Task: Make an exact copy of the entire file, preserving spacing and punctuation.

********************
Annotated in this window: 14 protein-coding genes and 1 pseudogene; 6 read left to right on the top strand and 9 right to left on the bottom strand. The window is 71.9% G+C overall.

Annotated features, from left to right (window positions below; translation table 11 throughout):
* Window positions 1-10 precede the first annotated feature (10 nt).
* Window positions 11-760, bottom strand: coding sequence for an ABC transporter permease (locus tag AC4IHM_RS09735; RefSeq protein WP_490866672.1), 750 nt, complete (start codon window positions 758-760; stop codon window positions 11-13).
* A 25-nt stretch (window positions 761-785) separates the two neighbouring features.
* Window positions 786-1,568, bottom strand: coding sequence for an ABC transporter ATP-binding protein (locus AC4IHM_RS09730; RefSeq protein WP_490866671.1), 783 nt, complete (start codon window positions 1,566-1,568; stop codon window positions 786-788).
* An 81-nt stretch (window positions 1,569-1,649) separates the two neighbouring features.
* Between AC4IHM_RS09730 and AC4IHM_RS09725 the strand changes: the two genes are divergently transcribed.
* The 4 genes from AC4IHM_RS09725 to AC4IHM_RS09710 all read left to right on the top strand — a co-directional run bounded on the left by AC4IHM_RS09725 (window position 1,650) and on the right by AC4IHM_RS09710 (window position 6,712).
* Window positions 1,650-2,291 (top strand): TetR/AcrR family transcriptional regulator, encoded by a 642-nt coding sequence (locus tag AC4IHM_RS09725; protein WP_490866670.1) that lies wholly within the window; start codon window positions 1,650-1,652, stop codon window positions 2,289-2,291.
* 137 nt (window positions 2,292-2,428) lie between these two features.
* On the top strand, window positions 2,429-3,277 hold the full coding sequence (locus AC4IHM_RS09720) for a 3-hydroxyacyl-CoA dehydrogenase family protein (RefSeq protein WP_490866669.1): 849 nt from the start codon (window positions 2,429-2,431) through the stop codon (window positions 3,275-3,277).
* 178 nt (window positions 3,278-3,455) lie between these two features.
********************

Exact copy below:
Annotated in this window: 14 protein-coding genes and 1 pseudogene; 6 read left to right on the top strand and 9 right to left on the bottom strand. The window is 71.9% G+C overall.

Annotated features, from left to right (window positions below; translation table 11 throughout):
* Window positions 1-10 precede the first annotated feature (10 nt).
* Window positions 11-760, bottom strand: coding sequence for an ABC transporter permease (locus tag AC4IHM_RS09735; RefSeq protein WP_490866672.1), 750 nt, complete (start codon window positions 758-760; stop codon window positions 11-13).
* A 25-nt stretch (window positions 761-785) separates the two neighbouring features.
* Window positions 786-1,568, bottom strand: coding sequence for an ABC transporter ATP-binding protein (locus AC4IHM_RS09730; RefSeq protein WP_490866671.1), 783 nt, complete (start codon window positions 1,566-1,568; stop codon window positions 786-788).
* An 81-nt stretch (window positions 1,569-1,649) separates the two neighbouring features.
* Between AC4IHM_RS09730 and AC4IHM_RS09725 the strand changes: the two genes are divergently transcribed.
* The 4 genes from AC4IHM_RS09725 to AC4IHM_RS09710 all read left to right on the top strand — a co-directional run bounded on the left by AC4IHM_RS09725 (window position 1,650) and on the right by AC4IHM_RS09710 (window position 6,712).
* Window positions 1,650-2,291 (top strand): TetR/AcrR family transcriptional regulator, encoded by a 642-nt coding sequence (locus tag AC4IHM_RS09725; protein WP_490866670.1) that lies wholly within the window; start codon window positions 1,650-1,652, stop codon window positions 2,289-2,291.
* 137 nt (window positions 2,292-2,428) lie between these two features.
* On the top strand, window positions 2,429-3,277 hold the full coding sequence (locus AC4IHM_RS09720) for a 3-hydroxyacyl-CoA dehydrogenase family protein (RefSeq protein WP_490866669.1): 849 nt from the start codon (window positions 2,429-2,431) through the stop codon (window positions 3,275-3,277).
* 178 nt (window positions 3,278-3,455) lie between these two features.